Cancer patients with sarcoidosis-like granulomas are more likely to survive


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Although uncommon, some people with cancer will develop granulomas, the clumps of immune cells that characterize sarcoidosis – and those who do are more likely to have better survival outcomes, a new study reports.

The study, “Presence of Concomitant Sarcoid-Like Granulomas Indicates Better Survival in Cancer Patients: A Retrospective Cohort Study, ”Was published in ERJ Open Research.


Sarcoidosis is causes due to an overactive immune system and is characterized by the formation of granulomas in body tissues. Prior Research has suggested that people with sarcoidosis are at an increased risk of developing cancer. However, there is little published data on the risk of sarcoidosis in cancer patients.

Now a research team analyzed data from 1,809 cancer patients from two institutions: the University of Miami Hospital, Miami Veterans Affairs Medical Center, in Florida, USA, and Chiba University in Chiba, Japan. Note that this clinical trial (NCT03844698) still enrolls participants; the investigation is expected to run until February 2022.

A total of 133 of the patients analyzed (7.4%) were found to have sarcoidosis-like granulomas on biopsies performed after their cancer diagnosis. A total of 61 patients were male and 72 female; their mean age at identification of granuloma was 64.5 years. The most common cancers in these patients were skin cancer (22.5%) and breast cancer (20.3%), followed by lymph node cancer (12.8%) and prostate cancer (10.5%).

36.1% of the patients were Caucasian, 26.3% Asian, and 23.3% Latino.

Note that statistical analyzes indicated that Japanese patients were significantly less likely to develop granulomas within five years of cancer diagnosis, compared to American patients.

Next, the researchers assessed the relationship between granulomas and patient clinical outcomes, and evaluated two groups of patients. The first group included cancer patients who developed granulomas within three years of their cancer diagnosis; for each person in the first group, the researchers then selected a patient with the same cancer type but no granulomas to serve as a control group.

The mean age at diagnosis of cancer was 57.95 in the control group and 58.37 in the granuloma group. Follow-up took more than five years.

Statistical analyzes indicated that, compared to controls, the individuals with granulomas were 4.6 times more likely to be alive two years after their diagnosis. Similar benefits to survival rates were seen at four, six and ten years after diagnosis. Specifically, at age 10, cancer patients with granulomas were 5.53 times more likely to be alive compared to cancer patients without sarcoid-like immune cells.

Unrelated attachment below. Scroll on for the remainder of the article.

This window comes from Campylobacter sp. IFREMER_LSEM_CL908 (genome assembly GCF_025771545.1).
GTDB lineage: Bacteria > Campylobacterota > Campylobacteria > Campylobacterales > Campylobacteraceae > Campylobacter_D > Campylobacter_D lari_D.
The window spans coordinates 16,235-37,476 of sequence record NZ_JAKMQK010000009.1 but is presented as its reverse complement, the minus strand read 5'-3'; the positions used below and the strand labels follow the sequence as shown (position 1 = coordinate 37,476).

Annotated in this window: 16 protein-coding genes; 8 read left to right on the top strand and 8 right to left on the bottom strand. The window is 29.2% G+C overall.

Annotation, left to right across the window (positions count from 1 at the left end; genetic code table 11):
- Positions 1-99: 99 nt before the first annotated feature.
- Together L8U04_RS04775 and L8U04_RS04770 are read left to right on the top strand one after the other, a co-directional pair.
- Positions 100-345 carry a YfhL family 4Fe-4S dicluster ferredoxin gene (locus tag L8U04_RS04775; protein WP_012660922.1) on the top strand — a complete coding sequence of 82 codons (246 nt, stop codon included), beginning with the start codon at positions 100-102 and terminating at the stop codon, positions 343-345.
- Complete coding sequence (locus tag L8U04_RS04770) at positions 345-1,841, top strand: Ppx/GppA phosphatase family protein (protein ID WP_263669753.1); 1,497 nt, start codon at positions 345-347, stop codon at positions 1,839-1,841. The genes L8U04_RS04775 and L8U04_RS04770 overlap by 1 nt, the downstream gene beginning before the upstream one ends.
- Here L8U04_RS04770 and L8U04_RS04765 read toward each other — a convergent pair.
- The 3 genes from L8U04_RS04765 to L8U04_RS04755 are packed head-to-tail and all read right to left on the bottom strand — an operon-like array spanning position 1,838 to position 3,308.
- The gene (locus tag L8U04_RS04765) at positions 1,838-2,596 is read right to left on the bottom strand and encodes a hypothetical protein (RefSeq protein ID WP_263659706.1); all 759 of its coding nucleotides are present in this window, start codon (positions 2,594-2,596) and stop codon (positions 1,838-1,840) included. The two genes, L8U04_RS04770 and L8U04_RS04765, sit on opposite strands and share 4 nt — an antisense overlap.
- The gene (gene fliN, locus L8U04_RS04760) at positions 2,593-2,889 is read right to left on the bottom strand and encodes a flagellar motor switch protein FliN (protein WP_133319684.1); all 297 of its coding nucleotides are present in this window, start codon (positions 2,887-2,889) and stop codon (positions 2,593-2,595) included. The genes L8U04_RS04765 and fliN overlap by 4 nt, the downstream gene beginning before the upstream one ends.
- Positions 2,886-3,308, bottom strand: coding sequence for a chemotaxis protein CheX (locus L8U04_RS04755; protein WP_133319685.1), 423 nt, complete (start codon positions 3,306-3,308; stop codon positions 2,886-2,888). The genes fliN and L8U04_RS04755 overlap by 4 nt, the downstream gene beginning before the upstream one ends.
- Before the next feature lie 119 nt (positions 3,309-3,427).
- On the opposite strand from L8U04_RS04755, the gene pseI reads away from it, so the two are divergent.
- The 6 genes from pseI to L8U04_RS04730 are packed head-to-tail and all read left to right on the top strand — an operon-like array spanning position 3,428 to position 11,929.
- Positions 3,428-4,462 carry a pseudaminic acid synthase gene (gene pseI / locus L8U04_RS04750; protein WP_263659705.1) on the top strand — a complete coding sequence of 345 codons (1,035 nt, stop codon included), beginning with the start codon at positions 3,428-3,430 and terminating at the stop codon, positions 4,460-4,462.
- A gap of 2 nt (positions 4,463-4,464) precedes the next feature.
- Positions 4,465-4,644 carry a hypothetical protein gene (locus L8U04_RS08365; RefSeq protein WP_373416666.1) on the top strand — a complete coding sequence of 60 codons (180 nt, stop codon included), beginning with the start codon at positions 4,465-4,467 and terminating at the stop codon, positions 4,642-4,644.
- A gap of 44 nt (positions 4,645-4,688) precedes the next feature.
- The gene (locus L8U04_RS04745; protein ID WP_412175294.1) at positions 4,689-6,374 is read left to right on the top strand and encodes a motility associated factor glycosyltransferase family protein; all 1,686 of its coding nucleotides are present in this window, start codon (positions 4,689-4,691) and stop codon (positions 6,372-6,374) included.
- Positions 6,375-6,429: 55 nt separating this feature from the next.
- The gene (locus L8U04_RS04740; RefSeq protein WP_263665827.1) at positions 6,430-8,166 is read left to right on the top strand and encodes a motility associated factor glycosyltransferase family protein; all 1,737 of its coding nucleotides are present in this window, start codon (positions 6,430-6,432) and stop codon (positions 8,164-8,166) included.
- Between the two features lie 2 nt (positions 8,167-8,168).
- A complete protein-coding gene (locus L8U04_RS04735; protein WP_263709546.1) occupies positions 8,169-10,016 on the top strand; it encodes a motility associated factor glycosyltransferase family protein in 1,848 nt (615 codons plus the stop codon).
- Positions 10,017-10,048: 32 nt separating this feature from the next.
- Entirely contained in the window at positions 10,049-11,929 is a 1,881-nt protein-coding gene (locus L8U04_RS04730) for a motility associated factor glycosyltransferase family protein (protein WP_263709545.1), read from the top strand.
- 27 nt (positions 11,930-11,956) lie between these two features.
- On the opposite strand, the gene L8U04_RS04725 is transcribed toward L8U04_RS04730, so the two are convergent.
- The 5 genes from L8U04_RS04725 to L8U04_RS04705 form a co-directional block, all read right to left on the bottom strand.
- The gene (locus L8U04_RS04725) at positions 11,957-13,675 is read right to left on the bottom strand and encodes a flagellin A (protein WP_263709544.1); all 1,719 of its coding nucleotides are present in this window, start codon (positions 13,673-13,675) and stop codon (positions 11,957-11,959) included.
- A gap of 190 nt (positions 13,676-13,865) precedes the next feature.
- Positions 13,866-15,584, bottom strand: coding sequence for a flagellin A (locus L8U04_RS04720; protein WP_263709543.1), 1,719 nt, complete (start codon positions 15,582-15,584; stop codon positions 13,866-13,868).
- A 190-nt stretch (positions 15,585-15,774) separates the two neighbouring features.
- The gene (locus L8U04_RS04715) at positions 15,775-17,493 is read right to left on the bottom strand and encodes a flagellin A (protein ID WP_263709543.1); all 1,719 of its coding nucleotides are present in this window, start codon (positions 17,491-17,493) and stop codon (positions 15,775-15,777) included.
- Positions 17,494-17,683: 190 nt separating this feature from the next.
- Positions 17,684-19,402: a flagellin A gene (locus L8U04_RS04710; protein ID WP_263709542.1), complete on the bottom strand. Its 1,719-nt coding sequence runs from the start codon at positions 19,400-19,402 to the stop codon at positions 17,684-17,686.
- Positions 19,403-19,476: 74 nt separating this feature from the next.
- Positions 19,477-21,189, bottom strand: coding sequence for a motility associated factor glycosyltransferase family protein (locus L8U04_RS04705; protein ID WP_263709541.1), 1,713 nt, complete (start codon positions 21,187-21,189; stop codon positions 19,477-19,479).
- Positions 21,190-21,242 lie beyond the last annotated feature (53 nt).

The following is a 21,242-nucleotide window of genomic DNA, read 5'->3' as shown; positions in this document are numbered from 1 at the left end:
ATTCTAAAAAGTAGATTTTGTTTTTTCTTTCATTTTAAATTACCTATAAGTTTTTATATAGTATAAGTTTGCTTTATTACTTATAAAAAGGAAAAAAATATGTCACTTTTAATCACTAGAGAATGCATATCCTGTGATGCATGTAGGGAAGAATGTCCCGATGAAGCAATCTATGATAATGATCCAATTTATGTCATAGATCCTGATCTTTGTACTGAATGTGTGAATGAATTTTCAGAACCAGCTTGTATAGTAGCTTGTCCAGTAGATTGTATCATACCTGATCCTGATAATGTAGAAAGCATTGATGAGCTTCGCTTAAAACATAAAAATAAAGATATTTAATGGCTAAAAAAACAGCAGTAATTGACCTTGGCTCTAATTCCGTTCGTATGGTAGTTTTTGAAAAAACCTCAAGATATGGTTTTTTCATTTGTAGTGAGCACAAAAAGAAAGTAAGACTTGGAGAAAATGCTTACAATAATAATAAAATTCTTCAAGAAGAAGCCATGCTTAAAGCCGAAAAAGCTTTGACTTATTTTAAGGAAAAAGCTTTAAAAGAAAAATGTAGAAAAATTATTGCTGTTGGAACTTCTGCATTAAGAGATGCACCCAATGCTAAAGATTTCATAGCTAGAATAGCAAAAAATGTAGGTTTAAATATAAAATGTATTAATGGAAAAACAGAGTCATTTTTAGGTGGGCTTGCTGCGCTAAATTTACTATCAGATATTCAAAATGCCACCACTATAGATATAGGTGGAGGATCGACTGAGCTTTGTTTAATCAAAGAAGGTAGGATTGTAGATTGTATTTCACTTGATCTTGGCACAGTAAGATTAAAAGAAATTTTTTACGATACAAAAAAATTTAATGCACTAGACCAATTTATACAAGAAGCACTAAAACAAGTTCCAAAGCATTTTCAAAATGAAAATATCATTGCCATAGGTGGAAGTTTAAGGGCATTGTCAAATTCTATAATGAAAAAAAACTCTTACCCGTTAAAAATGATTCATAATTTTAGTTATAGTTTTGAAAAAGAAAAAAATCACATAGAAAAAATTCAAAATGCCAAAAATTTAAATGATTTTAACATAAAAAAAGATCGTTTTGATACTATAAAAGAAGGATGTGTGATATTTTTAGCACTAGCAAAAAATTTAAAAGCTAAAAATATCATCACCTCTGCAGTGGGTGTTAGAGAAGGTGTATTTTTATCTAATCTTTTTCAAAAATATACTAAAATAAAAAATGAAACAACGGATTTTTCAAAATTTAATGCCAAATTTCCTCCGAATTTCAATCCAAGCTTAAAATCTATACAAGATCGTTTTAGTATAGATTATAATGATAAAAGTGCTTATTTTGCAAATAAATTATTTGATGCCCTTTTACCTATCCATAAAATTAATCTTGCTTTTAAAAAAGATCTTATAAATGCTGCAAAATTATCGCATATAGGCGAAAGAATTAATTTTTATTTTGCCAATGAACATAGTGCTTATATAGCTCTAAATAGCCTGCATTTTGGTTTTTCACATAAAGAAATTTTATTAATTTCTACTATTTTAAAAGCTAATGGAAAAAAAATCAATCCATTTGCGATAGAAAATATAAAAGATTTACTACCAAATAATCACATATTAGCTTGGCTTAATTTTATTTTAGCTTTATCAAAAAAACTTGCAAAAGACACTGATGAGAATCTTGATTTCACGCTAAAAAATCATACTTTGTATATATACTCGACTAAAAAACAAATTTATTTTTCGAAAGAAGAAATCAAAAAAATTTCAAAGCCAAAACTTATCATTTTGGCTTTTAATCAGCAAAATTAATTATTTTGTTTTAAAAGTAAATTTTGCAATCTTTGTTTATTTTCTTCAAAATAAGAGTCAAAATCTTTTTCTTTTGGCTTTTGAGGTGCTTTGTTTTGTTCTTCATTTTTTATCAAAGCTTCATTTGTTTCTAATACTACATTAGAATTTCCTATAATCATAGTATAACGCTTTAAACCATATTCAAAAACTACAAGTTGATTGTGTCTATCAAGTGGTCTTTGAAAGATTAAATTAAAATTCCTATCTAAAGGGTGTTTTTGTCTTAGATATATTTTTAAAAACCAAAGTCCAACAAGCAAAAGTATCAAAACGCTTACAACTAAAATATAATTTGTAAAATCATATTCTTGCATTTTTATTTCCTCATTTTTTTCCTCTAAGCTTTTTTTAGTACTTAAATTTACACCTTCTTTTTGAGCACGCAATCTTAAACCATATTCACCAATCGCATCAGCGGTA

In addition, the individuals with such clumps of immune cells were significantly less likely to metastases, which occurs when a tumor spreads from one location and begins to grow into other body parts. Since metastasis is associated with poorer survival outcomes in cancers, this finding complements the survival data found.

Likewise, fewer subjects with sarcoid-like granulomas were treated with chemotherapy or radiation – probably because fewer of them experienced metastasis or more advanced cancer stages to stimulate such treatment.

“The frequency of metastatic cancer was significantly lower in patients with sarcoid-like granulomas than in controls. In addition, [the data] showed a significant survival benefit in people with sarcoid-like granulomas, ”the researchers wrote.

“So finding sarcoid-like granulomas could serve as a prognostic biomarker,” she added.

Subsequent analyzes looking at individual cancer types found no significant association between granulomas and survival, although researchers noted that these results were limited by the relatively small number of patients with a particular type of cancer in the groups analyzed.

Since the immune system can kill cancer cells, the researchers speculated that granulomas may be associated with better outcomes, as they indicate increased immune activity that could limit cancer growth.

“Further investigation of this speculation may lead to new therapeutic agents for cancer immunotherapy,” the team wrote. The researchers also noted that there is a need for further research into granuloma formation in general and in cancer patients in particular.

Marisa has an MS in Cellular and Molecular Pathology from the University of Pittsburgh, where she has studied novel genetic causes of ovarian cancer. She specializes in cancer biology, immunology and genetics. Marisa started working with BioNews in 2018 and has written about science and health for SelfHacked and the Genetics Society of America. She also writes / composes musicals and coaches the University of Pittsburgh fencing club.

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Patrícia received her PhD in medical microbiology and infectious diseases from the Leiden University Medical Center in Leiden, the Netherlands. She studied Applied Biology at Universidade do Minho and was a postdoctoral researcher at Instituto de Medicina Molecular in Lisbon, Portugal. Her work focuses on molecular genetic properties of infectious agents such as viruses and parasites.

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